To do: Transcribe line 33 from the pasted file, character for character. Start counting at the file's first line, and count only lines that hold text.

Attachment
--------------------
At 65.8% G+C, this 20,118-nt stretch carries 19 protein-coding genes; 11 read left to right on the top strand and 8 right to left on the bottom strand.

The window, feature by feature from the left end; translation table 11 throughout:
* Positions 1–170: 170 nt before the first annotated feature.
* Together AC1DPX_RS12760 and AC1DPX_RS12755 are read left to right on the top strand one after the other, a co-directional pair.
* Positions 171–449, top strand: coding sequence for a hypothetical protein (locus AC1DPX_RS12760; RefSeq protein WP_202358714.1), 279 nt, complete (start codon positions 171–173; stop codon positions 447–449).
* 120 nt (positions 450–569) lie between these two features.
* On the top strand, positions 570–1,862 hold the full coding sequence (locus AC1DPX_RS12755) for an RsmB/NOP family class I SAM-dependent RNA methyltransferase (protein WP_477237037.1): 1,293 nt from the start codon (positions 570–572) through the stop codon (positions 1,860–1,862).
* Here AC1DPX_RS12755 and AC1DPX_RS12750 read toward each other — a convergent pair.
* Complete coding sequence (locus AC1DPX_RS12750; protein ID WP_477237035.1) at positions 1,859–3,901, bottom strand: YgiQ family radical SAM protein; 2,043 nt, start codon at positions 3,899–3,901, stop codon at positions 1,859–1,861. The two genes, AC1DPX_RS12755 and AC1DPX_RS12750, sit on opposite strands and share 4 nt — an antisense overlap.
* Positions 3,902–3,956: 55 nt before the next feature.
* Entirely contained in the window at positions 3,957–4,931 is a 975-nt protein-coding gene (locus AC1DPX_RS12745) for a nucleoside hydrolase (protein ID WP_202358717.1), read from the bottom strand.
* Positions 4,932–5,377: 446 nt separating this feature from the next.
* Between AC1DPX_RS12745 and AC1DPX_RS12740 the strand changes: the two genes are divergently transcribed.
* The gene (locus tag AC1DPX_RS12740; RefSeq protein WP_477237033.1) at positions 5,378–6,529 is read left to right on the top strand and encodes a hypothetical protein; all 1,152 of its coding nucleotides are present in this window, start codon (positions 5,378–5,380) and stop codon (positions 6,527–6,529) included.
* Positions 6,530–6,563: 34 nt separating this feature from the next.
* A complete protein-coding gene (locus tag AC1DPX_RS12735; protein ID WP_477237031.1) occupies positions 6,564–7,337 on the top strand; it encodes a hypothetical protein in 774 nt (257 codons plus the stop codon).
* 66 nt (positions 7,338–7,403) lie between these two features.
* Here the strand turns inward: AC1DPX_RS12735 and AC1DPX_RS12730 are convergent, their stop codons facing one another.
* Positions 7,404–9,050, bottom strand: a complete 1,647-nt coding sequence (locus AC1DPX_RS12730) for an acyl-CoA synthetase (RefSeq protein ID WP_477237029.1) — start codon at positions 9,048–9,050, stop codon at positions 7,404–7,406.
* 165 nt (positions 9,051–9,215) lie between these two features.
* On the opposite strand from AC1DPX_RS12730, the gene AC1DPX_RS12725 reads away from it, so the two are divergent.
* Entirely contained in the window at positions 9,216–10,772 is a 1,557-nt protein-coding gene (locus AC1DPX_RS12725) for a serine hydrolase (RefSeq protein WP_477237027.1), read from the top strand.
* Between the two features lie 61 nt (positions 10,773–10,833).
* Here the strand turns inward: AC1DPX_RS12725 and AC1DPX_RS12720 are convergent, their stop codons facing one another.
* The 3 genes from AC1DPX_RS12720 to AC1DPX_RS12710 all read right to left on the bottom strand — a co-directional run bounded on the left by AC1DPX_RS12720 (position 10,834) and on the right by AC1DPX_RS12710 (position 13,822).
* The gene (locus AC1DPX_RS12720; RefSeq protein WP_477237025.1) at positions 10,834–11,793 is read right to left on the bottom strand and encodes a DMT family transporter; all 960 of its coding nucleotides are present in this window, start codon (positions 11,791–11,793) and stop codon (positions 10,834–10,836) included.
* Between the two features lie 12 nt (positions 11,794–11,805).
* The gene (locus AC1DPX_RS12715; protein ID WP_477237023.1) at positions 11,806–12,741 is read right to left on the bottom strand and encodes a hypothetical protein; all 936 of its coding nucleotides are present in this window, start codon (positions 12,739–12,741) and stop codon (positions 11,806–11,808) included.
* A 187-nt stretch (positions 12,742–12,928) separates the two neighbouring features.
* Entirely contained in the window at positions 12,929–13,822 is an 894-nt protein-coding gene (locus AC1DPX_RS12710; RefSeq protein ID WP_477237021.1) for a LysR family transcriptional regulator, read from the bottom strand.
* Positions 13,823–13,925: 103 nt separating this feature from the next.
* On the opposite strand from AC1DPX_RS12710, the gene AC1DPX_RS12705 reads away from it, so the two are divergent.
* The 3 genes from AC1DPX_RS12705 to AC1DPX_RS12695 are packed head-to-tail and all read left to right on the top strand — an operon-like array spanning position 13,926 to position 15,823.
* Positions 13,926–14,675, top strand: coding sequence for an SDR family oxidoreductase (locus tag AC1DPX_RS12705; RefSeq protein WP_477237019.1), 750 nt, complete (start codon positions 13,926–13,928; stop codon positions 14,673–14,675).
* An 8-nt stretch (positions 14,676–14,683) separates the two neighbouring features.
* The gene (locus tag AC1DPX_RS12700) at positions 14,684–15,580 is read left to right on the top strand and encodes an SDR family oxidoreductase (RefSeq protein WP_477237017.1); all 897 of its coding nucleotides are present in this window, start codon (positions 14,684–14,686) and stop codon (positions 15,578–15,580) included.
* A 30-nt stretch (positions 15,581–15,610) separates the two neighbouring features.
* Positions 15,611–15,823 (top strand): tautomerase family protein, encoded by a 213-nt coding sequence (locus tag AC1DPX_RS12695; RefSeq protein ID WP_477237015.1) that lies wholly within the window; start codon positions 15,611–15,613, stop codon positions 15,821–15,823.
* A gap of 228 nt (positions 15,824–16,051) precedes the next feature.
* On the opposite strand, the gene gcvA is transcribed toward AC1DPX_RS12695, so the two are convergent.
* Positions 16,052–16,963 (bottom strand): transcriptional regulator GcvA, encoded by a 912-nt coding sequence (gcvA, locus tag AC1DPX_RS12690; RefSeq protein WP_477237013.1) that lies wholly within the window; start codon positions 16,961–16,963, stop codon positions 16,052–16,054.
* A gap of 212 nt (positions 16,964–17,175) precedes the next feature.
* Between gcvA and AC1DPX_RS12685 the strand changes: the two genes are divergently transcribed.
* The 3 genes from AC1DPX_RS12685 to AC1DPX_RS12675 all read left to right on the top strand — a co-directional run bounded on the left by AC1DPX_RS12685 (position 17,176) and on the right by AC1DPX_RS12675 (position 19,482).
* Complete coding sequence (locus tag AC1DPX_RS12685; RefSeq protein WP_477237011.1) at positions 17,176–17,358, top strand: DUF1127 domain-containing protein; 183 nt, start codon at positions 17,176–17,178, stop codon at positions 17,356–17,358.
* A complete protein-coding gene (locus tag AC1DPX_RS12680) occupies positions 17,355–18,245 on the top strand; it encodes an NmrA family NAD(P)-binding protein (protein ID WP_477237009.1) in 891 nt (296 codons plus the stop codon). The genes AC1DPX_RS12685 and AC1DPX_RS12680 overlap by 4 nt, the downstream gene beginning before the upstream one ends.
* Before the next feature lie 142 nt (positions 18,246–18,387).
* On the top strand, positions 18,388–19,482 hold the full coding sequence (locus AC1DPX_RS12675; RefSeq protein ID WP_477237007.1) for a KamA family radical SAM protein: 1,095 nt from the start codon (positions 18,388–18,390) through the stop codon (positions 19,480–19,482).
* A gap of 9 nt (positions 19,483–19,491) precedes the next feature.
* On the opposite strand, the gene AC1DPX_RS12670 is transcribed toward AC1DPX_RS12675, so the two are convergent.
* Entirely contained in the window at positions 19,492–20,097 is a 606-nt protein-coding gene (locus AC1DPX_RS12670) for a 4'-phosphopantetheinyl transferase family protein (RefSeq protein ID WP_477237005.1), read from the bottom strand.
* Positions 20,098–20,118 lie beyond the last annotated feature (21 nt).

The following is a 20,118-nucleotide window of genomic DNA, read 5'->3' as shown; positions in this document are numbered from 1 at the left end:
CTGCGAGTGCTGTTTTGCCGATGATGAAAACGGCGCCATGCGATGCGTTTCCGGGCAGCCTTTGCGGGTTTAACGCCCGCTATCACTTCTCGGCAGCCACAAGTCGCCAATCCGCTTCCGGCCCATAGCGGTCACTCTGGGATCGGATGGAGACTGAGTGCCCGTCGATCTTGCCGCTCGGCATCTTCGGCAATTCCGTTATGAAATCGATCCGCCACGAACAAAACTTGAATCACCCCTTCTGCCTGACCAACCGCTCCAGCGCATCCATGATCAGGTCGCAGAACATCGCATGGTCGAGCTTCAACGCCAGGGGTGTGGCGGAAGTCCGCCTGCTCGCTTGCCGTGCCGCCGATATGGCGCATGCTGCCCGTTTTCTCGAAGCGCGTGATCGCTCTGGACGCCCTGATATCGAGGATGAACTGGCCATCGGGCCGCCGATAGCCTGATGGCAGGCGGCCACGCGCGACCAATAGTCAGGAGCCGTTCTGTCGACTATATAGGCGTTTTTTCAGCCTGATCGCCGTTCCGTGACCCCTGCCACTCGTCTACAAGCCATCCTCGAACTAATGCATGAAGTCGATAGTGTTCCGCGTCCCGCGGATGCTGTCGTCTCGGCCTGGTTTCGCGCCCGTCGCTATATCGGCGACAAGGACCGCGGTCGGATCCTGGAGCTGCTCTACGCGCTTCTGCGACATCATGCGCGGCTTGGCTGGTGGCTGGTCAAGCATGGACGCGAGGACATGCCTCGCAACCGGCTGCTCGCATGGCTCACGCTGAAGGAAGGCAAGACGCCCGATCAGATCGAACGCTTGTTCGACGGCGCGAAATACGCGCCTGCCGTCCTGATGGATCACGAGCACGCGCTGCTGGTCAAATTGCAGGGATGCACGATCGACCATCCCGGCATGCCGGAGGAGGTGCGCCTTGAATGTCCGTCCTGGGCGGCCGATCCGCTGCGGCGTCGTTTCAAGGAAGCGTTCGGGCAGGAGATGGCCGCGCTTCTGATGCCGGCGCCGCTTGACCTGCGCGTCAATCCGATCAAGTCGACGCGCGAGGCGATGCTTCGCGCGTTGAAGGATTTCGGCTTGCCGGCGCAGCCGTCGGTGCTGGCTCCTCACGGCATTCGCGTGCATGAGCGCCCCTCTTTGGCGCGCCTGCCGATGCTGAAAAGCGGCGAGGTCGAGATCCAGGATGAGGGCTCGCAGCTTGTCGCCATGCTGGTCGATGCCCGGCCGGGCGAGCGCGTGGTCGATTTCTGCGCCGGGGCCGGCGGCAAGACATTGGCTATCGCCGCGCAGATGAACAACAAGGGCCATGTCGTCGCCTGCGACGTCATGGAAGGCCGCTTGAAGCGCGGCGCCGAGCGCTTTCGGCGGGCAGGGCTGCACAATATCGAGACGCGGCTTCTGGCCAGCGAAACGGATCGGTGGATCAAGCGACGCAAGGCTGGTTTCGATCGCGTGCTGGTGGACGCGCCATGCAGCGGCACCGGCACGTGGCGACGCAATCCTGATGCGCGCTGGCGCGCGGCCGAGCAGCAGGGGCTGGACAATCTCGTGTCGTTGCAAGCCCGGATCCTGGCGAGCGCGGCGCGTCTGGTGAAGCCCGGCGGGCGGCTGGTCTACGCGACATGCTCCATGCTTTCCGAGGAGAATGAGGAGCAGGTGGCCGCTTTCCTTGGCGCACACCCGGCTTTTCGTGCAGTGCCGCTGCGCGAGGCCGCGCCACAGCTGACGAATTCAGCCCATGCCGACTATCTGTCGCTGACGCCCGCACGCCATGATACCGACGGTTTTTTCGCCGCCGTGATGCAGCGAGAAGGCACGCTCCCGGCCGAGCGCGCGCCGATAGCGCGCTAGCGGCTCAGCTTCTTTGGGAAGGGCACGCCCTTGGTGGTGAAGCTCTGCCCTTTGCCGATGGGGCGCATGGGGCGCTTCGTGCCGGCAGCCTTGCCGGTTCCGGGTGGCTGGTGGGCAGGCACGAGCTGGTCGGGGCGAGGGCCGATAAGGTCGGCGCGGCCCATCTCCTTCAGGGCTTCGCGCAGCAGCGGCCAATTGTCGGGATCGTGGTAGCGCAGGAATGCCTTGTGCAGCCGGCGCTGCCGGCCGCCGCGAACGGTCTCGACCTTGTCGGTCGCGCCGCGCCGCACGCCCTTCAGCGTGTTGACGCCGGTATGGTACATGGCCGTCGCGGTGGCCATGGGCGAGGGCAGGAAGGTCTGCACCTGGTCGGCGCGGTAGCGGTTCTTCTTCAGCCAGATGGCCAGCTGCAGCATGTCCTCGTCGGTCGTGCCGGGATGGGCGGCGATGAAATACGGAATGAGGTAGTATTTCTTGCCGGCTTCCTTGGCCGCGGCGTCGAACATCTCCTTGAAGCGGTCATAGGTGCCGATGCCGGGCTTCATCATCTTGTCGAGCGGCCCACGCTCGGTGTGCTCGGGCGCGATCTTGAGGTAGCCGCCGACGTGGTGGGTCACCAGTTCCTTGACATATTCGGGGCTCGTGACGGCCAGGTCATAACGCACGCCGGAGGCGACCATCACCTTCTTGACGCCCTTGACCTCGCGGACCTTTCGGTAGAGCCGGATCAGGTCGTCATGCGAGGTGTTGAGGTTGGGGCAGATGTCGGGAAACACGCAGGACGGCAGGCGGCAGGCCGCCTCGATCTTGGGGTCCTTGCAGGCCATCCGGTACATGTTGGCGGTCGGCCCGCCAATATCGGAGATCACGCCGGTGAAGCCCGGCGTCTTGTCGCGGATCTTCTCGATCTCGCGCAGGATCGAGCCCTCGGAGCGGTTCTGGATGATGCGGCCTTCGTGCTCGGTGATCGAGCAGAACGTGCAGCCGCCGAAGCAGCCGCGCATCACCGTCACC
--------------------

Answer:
* The 3 genes from AC1DPX_RS12705 to AC1DPX_RS12695 are packed head-to-tail and all read left to right on the top strand — an operon-like array spanning position 13,926 to position 15,823.